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A Taste of Stravinsky


The people that come together to build a New York City Ballet performance are many—from the dancers, to the choreographers, to the composers; from the scenic designers, to the stagehands, to the lighting designers; from the conductors, to the musicians, to the rehearsal pianists; the list goes on and on, and each figure on that list is key to making any particular work in the repertory come to life. As such, each of these people is touched by the core elements of a work, and has some acquaintance with the vision and history that lie at a ballet’s core—the connections are many, but intimate. This web of connections is particularly rich in the case of those ballets that have come to define the Company in some way, or intersect with key moments in NYCB’s history, or represent lasting effects on the art form whose first expressions originated on our Lincoln Center stage.

All three descriptions are true of so many of the pieces that premiered during or were revived for the 1972 Stravinsky Festival. Developed as a tribute to the work of a composer whose legacy is inextricably connected with that of the Company, the Festival was a showcase for the creativity and artistry that arose from interactions with Stravinsky’s music. On the 50th anniversary of that initial tribute, NYCB is celebrating the composer with another Festival—another opportunity to revel in Stravinsky’s multi-faceted output, the ballets it inspired, and the ways in which his work has touched the lives of the artists who interact with it today. We asked many of them: What is your favorite taste of Stravinsky—what would you suggest to whet the appetite of someone invited to the absolute feast of the 2022 Stravinsky Festival?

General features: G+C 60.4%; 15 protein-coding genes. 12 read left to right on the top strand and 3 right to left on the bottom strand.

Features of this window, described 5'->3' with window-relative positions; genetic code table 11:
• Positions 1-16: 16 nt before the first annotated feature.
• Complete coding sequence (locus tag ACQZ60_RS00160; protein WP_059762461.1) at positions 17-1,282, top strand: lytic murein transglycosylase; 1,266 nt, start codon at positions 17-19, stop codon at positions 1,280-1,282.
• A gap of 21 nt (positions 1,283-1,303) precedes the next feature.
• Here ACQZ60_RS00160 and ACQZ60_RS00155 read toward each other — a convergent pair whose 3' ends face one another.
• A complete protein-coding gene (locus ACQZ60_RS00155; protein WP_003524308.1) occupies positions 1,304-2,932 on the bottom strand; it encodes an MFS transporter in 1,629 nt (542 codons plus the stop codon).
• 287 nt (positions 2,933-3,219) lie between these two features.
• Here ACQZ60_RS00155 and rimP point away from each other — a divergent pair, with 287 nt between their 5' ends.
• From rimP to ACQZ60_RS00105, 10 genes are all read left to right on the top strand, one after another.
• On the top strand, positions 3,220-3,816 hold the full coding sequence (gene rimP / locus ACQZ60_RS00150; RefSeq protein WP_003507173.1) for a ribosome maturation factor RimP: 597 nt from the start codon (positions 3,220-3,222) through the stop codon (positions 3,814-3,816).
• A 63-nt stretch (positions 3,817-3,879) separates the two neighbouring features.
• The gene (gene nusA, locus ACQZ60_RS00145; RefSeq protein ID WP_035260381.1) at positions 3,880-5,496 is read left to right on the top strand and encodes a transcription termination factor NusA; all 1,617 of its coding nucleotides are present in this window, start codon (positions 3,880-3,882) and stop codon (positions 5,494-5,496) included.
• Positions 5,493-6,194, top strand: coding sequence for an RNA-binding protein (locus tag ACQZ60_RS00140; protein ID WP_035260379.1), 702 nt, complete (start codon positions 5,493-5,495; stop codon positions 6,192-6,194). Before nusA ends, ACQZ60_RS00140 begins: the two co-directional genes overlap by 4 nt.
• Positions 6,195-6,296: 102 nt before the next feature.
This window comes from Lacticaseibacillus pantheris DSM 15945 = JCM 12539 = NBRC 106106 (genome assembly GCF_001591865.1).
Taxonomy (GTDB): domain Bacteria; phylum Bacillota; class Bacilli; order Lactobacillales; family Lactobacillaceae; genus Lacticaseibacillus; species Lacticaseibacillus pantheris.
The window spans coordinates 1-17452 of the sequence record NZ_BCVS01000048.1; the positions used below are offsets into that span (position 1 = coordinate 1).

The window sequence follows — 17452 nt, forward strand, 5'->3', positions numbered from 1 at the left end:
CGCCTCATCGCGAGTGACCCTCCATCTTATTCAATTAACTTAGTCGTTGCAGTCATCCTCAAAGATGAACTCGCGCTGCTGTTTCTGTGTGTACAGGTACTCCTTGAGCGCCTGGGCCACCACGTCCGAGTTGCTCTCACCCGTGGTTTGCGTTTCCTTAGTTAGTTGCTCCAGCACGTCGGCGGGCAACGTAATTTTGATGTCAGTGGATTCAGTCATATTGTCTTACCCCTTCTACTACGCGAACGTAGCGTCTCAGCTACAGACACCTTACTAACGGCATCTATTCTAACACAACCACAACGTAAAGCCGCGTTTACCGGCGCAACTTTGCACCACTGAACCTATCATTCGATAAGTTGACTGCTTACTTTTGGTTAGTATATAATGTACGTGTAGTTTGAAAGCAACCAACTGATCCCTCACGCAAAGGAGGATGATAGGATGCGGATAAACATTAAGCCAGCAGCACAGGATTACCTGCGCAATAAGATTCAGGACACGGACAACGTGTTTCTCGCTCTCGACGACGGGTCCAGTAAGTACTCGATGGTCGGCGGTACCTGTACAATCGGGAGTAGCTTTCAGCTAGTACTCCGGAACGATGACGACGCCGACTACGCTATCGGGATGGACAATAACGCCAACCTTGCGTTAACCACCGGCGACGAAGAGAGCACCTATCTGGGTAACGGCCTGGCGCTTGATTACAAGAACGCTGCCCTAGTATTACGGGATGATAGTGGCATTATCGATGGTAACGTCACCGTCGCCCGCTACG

“My favorite Stravinsky moment is the experience of dancing to the music of Symphony in Three Movements. I was lucky to perform the ballet in my first SAB Workshop when I was 16 years old. It was my first experience dancing to Stravinsky, and spending many weeks learning the ballet from faculty member [Susan] Pilarre, who was in the original cast, allowed me to learn the music without having to rely on counting. I later danced one of the five couples, the third male soloist, and finally the central pas de deux couple with the Company, and I loved the freedom of giving myself over to the music without having to worry about the complicated counts.”—Principal Dancer Jared Angle